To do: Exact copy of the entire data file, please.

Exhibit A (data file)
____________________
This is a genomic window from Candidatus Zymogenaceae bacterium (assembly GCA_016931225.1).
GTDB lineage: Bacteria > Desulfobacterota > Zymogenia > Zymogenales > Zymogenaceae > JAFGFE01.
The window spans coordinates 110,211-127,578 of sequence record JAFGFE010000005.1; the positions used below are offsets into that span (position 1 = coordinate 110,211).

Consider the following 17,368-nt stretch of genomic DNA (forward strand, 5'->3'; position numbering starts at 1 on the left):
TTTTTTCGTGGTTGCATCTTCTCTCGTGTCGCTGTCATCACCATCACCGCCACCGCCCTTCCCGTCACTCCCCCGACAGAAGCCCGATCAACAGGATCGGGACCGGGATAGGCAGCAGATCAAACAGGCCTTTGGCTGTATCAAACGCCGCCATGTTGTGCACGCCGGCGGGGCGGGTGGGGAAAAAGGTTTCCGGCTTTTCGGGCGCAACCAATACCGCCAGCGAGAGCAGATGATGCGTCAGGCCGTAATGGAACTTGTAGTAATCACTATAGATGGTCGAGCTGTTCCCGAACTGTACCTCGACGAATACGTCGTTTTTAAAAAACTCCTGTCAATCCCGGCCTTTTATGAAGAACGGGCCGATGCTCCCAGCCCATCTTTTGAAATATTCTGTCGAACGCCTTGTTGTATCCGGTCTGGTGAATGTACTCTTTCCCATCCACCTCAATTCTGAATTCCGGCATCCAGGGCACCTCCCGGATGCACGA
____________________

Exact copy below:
This is a genomic window from Candidatus Zymogenaceae bacterium (assembly GCA_016931225.1).
GTDB lineage: Bacteria > Desulfobacterota > Zymogenia > Zymogenales > Zymogenaceae > JAFGFE01.
The window spans coordinates 110,211-127,578 of sequence record JAFGFE010000005.1; the positions used below are offsets into that span (position 1 = coordinate 110,211).

Consider the following 17,368-nt stretch of genomic DNA (forward strand, 5'->3'; position numbering starts at 1 on the left):
TTTTTTCGTGGTTGCATCTTCTCTCGTGTCGCTGTCATCACCATCACCGCCACCGCCCTTCCCGTCACTCCCCCGACAGAAGCCCGATCAACAGGATCGGGACCGGGATAGGCAGCAGATCAAACAGGCCTTTGGCTGTATCAAACGCCGCCATGTTGTGCACGCCGGCGGGGCGGGTGGGGAAAAAGGTTTCCGGCTTTTCGGGCGCAACCAATACCGCCAGCGAGAGCAGATGATGCGTCAGGCCGTAATGGAACTTGTAGTAATCACTATAGATGGTCGAGCTGTTCCCGAACTGTACCTCGACGAATACGTCGTTTTTAAAAAACTCCTGTCAATCCCGGCCTTTTATGAAGAACGGGCCGATGCTCCCAGCCCATCTTTTGAAATATTCTGTCGAACGCCTTGTTGTATCCGGTCTGGTGAATGTACTCTTTCCCATCCACCTCAATTCTGAATTCCGGCATCCAGGGCACCTCCCGGATGCACGA